Aasaf Ainapore Aasaf Ainapore

Client: FT

Project: The Listening Project

Journalists at Dusseldorf newspaper Rheinische Post use an innovative suite of tools to identify breaking stories by closely monitoring online chatter

When Michael Bröcker became editor of German regional newspaper Rheinische Post in 2014, he took on a mission: to bridge a widening gap that he saw between traditional journalism and the issues that ordinary people were discussing daily on social media. "There's a movement out there where people share information, thoughts, creativity and the journalism world is not immediately part of it," he says. "We need to understand the social web to make our journalism better and more relevant."

Rheinische Post's answer was to use technology to create a suite of tools, which it called the "Listening Centre", to monitor 400m data sources ranging from social media, news sites, online discussion boards and a host of other platforms where members of the public air their views and grievances.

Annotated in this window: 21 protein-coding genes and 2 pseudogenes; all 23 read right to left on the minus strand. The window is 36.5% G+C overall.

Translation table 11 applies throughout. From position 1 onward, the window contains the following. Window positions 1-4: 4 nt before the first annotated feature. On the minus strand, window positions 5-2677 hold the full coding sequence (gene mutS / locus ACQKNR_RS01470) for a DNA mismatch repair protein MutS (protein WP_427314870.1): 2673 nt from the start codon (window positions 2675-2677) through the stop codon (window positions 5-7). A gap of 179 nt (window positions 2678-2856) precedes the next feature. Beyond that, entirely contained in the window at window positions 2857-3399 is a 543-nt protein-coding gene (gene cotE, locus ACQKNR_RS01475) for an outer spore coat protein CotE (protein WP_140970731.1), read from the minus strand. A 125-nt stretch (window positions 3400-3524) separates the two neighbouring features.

"We discovered we were quicker on stories," says Fiene of the innovation. "And we were better informed about what is going on in our region. To stay relevant as a journalist, you have to know what people care about."